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So, as you probably know, each and every element in the Periodic Table has its own unique chemical symbol, which is either one, two, or three letters long. For instance, Oxygen is represented as O and Copper as Cu. So how about combining these symbols to form words?

For instance, Barium and Neodymium would give us Band, or Chlorine-Americium-Phosphorus would give us Clamp. So how long can these words get? I've managed the following examples:

Bromine-Oxygen-Carbon-Cobalt-Lithium: Broccoli (8)

Boron-Iodine-Carbon-Yttrium-Chlorine-Einsteinium: Bicycles (8)

Thorium-Uranium-Neodymium-Erbium-Oxygen-Uranium-Sulphur: Thunderous (10)

So, community, can you beat my attempts? For clarification, I will allow any word on dictionary.com, including alternate forms of the word (plurals, verb conjugations, etc.). The word must be constructed using only chemical symbols that are recognised according to the Wikipedia page. You may use any symbol as many times as you like in your word.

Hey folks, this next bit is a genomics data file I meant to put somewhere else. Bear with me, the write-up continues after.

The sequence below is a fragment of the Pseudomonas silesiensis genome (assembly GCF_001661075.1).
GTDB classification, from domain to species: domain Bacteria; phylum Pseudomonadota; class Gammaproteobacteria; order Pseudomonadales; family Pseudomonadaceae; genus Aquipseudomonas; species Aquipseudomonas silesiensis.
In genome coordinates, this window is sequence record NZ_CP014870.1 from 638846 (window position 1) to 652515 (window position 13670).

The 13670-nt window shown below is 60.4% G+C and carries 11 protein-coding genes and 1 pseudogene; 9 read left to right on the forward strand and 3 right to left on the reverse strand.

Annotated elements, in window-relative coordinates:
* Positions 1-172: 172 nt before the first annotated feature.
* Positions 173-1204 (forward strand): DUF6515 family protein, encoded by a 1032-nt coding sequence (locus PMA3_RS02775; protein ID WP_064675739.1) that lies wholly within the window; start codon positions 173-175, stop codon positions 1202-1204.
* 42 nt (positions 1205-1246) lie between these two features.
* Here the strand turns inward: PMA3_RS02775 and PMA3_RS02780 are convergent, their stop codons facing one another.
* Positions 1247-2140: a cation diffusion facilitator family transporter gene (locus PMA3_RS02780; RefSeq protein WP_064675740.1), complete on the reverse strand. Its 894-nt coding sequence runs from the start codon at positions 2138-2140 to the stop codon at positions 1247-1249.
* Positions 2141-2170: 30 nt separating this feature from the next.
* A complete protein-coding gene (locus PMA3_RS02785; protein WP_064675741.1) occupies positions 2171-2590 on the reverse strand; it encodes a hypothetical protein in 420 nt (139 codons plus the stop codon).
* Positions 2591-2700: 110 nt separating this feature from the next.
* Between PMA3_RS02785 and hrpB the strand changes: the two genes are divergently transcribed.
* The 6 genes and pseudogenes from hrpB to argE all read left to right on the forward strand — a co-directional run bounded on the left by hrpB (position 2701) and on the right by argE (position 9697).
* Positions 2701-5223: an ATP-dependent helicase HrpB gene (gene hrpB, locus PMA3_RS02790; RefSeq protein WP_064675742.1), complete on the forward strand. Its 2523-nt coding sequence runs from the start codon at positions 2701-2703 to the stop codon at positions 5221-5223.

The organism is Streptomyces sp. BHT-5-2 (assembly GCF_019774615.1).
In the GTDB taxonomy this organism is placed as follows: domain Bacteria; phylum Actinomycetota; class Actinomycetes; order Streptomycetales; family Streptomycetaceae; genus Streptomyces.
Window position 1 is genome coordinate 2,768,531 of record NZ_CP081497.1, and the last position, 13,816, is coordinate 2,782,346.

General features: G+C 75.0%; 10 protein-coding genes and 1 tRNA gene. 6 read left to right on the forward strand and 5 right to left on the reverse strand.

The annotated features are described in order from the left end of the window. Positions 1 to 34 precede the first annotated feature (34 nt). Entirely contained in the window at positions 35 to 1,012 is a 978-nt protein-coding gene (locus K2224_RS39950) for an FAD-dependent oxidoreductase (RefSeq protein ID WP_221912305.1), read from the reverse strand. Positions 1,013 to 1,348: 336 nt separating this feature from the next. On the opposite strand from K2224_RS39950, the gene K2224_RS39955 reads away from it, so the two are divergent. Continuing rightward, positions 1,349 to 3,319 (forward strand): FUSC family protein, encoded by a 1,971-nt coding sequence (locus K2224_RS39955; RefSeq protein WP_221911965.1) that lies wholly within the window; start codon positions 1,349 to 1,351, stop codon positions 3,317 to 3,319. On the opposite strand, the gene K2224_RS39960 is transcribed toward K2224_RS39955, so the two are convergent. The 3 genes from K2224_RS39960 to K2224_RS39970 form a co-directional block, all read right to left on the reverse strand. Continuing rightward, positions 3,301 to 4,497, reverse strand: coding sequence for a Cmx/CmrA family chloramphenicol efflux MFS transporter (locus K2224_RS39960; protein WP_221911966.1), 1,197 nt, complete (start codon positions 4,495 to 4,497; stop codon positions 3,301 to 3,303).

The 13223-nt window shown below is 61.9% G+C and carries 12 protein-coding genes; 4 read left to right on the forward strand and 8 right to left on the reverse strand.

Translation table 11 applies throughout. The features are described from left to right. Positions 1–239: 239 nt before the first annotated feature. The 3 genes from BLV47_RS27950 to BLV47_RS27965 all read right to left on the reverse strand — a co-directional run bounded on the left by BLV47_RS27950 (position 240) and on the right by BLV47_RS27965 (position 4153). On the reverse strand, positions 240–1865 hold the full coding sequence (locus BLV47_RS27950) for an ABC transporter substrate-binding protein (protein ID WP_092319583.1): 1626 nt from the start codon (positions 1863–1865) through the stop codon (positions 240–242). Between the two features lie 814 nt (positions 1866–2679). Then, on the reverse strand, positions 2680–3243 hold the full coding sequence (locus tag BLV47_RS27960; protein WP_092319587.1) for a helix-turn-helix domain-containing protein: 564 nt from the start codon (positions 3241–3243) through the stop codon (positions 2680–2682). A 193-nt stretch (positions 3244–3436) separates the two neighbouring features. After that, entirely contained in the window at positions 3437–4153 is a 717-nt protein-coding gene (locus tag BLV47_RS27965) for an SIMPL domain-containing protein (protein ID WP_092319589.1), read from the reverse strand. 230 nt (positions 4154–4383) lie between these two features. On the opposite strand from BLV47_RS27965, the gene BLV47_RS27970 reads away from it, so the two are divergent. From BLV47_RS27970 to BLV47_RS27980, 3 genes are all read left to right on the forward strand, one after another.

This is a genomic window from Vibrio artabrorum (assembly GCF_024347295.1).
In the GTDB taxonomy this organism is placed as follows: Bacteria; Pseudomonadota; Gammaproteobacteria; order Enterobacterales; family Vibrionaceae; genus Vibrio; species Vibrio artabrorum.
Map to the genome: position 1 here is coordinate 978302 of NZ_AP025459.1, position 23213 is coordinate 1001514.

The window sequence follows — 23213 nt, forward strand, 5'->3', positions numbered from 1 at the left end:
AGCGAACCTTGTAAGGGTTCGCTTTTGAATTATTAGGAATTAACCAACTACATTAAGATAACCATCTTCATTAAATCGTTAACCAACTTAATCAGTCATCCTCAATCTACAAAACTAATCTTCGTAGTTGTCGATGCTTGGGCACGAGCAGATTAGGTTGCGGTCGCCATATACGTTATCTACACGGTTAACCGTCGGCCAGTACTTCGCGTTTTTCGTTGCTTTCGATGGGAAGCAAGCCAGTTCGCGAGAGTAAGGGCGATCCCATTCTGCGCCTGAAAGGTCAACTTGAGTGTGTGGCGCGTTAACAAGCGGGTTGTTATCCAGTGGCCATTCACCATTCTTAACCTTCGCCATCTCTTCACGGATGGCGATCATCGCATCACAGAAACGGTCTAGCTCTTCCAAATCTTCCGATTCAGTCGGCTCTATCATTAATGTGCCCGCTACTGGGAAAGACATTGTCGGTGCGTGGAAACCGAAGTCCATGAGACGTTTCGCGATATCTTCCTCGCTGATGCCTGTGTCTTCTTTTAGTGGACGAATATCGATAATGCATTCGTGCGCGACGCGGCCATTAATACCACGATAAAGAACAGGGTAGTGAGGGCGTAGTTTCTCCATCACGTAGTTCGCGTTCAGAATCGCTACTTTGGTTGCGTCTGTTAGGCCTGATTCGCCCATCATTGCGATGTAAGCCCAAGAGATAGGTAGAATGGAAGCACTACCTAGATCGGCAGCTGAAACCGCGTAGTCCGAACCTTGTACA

Victory will go to the person who can give the longest word in characters, not the word made from the most symbols.

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closed as too broad by Aza Jul 27 '15 at 10:26

Please edit the question to limit it to a specific problem with enough detail to identify an adequate answer. Avoid asking multiple distinct questions at once. See the How to Ask page for help clarifying this question. If this question can be reworded to fit the rules in the help center, please edit the question.

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    $\begingroup$ Is there a restriction you want to add that each symbol used only once? $\endgroup$ – skv Nov 23 '14 at 14:26
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    $\begingroup$ In some musics, the singer sings "Nananana-nanana-na-na-na-na-na-na-nananana...", Does this counts as "Sodium-Sodium-Sodium-Sodium-Sodium..."? $\endgroup$ – Victor Stafusa Nov 23 '14 at 14:56
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    $\begingroup$ Related (and amusing): a list of elements spelled with elements $\endgroup$ – Julian Rosen Nov 23 '14 at 15:15